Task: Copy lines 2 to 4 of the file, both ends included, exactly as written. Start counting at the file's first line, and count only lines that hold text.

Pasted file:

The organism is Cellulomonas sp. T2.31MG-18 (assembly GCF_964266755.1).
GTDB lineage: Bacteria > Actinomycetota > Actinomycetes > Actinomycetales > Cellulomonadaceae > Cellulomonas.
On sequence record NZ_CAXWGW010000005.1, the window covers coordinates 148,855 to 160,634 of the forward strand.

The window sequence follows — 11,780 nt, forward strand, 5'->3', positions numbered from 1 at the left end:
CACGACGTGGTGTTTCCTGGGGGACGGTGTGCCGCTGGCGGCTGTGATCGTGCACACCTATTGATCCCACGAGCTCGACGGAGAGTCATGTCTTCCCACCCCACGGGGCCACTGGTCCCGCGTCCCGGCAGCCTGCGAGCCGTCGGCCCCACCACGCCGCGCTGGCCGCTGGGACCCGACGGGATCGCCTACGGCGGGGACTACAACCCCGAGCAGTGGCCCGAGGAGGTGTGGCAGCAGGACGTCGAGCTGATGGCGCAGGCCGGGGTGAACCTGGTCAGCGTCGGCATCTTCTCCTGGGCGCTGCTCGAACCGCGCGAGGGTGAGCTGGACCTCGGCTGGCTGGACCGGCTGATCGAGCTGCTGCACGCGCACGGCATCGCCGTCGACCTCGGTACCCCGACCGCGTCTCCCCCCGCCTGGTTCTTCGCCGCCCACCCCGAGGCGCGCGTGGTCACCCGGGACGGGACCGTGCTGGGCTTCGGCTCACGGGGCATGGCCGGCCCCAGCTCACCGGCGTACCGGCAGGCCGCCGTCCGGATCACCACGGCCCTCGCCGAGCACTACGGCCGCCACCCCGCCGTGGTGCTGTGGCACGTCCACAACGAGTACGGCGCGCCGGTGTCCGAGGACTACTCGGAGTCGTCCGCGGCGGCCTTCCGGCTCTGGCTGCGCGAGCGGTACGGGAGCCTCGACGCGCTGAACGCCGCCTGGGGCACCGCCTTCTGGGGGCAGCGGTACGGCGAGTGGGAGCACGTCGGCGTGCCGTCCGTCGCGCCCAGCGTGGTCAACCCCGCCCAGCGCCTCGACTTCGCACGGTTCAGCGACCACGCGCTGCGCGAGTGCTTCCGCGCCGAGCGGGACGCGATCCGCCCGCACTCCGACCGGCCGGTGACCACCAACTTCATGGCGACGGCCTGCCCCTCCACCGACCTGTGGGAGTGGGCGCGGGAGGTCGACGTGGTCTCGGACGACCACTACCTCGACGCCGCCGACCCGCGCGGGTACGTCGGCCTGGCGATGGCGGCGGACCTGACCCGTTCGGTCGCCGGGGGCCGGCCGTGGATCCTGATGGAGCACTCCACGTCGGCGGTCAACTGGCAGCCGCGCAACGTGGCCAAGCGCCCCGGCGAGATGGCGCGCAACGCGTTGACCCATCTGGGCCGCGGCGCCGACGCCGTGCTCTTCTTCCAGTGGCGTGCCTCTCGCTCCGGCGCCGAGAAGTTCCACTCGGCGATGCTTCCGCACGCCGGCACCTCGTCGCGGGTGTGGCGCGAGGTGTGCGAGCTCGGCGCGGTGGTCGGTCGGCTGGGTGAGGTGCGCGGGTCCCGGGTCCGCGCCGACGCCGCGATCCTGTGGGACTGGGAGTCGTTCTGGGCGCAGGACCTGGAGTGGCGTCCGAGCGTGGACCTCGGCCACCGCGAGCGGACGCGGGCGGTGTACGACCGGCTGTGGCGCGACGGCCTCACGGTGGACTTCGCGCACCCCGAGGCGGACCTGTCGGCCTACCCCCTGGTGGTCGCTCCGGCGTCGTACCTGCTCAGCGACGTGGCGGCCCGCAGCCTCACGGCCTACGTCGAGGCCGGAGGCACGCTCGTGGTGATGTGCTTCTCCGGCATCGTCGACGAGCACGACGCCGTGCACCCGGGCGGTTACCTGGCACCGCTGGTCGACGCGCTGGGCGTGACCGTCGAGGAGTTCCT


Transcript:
GTDB lineage: Bacteria > Actinomycetota > Actinomycetes > Actinomycetales > Cellulomonadaceae > Cellulomonas.
On sequence record NZ_CAXWGW010000005.1, the window covers coordinates 148,855 to 160,634 of the forward strand.

The window sequence follows — 11,780 nt, forward strand, 5'->3', positions numbered from 1 at the left end: